I look at blogging the same way you do. It is what I can do. I live in a very Conservative area, Tulsa, and while there are things to be actively doing here, as Mustang said, visiting City Council and School Board meetings (done lots of SB in the past), with my schedule, which includes my 92 year-old mother, this is my most productive forum.

          I was dumbfounded when I learned that Tulsa was the only city in Oklahoma that Agenda 21 in the works. I wasn’t paying attention. That has been undone now, but at the time, it was eye-opening.

          I appreciate your taking time to say such encouraging things. We all need encouragement.

  • One of my readers passed this written by a 14-year old boy (allegedly) and I have failed to find the source …

    Our generation will be known for nothing.
    Never will anybody say,
    We were the peak of mankind.
    That is wrong, the truth is Our generation was a failure.
    Thinking that We actually succeeded Is a waste. And we know
    Living only for money and power Is the way to go.
    Being loving, respectful, and kind Is a dumb thing to do.
    Forgetting about that time, Will not be easy, but we will try.
    Changing our world for the better Is something we never did.
    Giving up Was how we handled our problems.
    Working hard Was a joke.
    We knew that People thought we couldn’t come back
    That might be true,
    Unless we turn things around

  • Sandra Carson

    Install a ‘print’ button, please.

    • Sandra Carson, I will see if I can do that. Thanks for the suggestion.

    • Sandra Carson, I have installed new share buttons at the bottom of each post. At this moment, you have to click the green “options” button on the far right, and then choose “print friendly,'(which is in the middle column in my browser). There is a way I can get the specific button to show automatically, but I haven’t figured it out yet.

  • Rick Lakehomer

    There is a reason I tread here, Maggie and it is discourse such as this and with what you post. I read a lot and seldom comment. I do know a bit about the Constitution and the Federalist papers. I just have little time anymore and pain does take it toll. It is amazing what does go on under under the sheets of city, school board etc. meetings. They will bore you to tears and death but as mentioned, this is intentional. Have a good friend who WAS president of the local school board. He is pretty liberal, for which I forgive him for but he quit because he could not longer stand the subversive intentions to stonewall the meetings into absolute boredom and then have the unions pull their garbage while no one was in attendance. Sound familiar? My friend quit in total disgust and he is a lifelong educator who still teaches part time and does it old school. Our local LE think and act like they are Navy Seal units. They have some nice toys to harass us locals with and yep, just sorta sneaked them in. Been to some meetings myself over the years.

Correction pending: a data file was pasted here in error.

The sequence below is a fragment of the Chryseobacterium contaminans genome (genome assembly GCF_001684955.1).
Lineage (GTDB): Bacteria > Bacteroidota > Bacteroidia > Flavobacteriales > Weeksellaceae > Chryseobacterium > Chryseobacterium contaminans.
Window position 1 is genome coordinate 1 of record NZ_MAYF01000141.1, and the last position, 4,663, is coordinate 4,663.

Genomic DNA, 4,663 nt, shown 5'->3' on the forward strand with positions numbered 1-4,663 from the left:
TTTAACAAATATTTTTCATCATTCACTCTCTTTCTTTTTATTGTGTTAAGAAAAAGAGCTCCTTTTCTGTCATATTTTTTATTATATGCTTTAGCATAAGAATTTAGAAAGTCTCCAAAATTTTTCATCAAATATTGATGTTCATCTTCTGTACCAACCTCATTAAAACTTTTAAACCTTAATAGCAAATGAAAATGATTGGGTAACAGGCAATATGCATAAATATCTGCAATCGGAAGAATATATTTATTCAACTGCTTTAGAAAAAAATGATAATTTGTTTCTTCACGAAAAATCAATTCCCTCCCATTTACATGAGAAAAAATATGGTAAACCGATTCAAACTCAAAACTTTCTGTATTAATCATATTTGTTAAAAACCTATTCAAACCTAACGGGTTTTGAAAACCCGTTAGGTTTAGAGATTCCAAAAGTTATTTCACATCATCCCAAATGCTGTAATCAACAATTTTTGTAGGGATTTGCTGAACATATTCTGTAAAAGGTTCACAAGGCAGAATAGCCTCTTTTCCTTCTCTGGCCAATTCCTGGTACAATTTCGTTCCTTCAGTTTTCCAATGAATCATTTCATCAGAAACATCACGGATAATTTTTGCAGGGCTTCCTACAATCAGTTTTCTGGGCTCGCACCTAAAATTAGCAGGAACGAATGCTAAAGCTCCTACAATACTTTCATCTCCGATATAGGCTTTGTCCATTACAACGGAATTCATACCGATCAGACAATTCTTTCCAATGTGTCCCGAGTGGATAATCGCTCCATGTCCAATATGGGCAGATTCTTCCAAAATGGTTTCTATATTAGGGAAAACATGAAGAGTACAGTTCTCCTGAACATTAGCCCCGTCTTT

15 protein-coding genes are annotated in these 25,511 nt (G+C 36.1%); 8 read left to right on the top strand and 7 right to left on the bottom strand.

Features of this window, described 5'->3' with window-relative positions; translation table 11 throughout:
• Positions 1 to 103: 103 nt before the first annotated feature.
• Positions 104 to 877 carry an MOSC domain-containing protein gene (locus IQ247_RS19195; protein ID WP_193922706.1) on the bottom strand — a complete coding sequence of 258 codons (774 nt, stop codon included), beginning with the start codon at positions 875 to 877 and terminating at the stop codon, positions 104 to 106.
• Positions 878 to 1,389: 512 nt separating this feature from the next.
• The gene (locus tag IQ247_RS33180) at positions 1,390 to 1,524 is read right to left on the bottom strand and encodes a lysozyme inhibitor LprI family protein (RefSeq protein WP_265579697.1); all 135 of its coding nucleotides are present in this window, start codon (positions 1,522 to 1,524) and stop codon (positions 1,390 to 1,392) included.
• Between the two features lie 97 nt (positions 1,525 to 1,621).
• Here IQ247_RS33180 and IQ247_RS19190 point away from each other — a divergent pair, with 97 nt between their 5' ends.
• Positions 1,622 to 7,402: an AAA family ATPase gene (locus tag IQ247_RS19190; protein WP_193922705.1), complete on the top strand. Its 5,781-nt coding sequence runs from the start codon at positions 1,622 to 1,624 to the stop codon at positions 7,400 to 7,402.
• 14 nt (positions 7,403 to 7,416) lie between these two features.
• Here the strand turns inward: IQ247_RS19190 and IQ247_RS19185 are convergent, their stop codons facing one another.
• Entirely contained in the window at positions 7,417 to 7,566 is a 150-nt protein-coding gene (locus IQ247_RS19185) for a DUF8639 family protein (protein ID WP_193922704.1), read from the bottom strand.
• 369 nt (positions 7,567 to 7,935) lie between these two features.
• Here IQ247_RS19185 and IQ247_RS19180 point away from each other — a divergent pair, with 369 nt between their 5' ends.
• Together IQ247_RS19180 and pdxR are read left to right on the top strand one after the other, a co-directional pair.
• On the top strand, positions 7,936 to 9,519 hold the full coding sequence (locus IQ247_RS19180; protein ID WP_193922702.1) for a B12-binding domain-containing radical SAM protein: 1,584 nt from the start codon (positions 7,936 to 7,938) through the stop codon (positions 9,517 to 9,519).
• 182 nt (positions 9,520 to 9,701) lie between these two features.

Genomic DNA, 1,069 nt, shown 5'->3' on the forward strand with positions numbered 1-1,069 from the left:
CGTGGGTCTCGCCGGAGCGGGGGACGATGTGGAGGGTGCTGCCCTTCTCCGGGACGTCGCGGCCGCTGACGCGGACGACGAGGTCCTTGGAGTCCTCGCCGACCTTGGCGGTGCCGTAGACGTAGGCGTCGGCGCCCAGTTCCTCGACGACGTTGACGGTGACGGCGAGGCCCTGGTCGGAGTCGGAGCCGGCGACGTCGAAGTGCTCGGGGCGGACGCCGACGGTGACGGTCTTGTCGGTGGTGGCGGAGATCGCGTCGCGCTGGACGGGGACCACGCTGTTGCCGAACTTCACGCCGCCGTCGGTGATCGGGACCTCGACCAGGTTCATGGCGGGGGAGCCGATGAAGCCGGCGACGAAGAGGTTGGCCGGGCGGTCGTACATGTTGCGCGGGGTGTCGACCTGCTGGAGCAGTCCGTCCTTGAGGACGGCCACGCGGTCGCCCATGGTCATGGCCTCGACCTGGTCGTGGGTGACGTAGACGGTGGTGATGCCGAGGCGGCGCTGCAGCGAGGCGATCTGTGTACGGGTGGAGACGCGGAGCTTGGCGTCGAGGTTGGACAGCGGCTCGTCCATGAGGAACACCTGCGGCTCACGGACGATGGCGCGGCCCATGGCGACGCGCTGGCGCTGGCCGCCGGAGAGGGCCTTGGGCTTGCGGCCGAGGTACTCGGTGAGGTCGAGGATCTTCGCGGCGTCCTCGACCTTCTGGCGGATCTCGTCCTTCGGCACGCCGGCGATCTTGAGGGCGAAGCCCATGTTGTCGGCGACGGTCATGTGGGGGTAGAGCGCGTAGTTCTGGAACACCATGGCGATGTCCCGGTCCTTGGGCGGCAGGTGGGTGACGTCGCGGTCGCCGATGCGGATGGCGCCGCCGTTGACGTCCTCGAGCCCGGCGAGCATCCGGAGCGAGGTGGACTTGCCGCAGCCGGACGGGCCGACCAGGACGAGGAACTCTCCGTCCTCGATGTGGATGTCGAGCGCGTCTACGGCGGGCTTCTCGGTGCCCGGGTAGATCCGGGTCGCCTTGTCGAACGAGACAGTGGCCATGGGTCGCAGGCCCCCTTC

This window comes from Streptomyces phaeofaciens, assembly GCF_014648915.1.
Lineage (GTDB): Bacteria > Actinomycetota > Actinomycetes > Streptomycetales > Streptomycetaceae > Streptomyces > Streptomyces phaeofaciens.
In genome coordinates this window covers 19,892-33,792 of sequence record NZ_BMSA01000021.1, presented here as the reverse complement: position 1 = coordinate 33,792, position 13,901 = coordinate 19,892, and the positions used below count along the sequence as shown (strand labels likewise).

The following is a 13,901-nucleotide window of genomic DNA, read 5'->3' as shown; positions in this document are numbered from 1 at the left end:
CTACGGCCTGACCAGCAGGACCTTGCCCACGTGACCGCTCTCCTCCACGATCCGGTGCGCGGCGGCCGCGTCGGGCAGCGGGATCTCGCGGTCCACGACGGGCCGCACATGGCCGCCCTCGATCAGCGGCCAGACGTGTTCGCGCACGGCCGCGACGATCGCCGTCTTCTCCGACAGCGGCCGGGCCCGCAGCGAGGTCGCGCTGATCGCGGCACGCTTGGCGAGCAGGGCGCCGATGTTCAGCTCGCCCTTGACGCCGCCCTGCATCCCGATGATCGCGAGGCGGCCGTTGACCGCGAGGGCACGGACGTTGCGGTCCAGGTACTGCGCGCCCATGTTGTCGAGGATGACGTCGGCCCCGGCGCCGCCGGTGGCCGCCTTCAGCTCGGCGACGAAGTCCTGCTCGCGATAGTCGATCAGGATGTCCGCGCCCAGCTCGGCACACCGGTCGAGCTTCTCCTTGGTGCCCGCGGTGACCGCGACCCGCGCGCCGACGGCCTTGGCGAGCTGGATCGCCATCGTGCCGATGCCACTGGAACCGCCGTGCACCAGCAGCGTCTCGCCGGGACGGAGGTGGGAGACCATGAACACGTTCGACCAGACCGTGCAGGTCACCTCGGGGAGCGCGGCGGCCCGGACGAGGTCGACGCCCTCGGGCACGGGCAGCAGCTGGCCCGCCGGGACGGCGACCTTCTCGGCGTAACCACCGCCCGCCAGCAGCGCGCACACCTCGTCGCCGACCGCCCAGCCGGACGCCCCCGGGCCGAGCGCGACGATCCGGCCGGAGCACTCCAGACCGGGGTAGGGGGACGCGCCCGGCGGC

Taking back our cities? How, when so many are texting while driving on their free gov’t phones. Kill me now, please, just kill me now and allow me to take out as many stooges as possible on my way ‘home’.

    • Rick Lakehomer, very interesting account of your friend. At the time my son was in school and I was involved in PTA and attending SB meetings, I didn’t have a clue about Unions. Today, if parents are paying attention, they can see the subversion in what their children are studying and hear the stories online, and today, teachers are much more alarming in the classroom. I hope you will soon feel better Rick. Thanks for coming by.

      • Rick Lakehomer

        What is being force fed to our kids is disgusting and I wish I did not know about unions, Maggie. Some of what I learned was via a club and brass knuckles a long time ago courtesy of the Teamsters. I was just a young kid and wanted to work, go to work so I could eventually go back to school and finish college. Thank the Lord when I was in College I had outstanding, fair and open minded professors, many who were retired military, three who fled from East Germany and Poland. Communism, socialism etc was taught as evil and bad, period.

        Thanks for your thoughts and after 3 spinal fusions and 9 shoulder surgeries, it is what it is. In severe constant pain 24/7 but it could be much much worse. Many are worse off than I am.

  • Qball

    Great article. The necessary and proper clause is often called the elastic clause for a good reason. Pick out ten random Supreme Court decisions to read, and you’ll find that the clause is used in at least six of them to justify passage of legislation. I do have to disagree on one point, however. The Federal government did spend some time arguing that Obamacare was, in fact, a tax. Of course, they also argued that it wasn’t a tax on other days. Chief Justice Roberts was correct in pointing out that legislation is the right of Congress alone and, therefore, the court should let legislation stand whenever possible. However, nowhere in his decision (and I read the whole thing) does he address the obvious contradiction in the government’s two arguments. Perhaps the President can explain the High Court’s acceptance of the contradiction, Constitutional scholar that he is. (heavy on the sarcasm) Of course, when addressing the media, the Administration still looks us in the eye and tell us it’s not a tax.

    • Qball, thanks for commenting here. Are you saying that with Roberts saying legislation should stand, that there was taxing legislation? It’s my understanding that the ACA did not include taxing language. I was uanaware that it was argued both ways, but believed that the taxing legislation is to be found only in John Roberts head.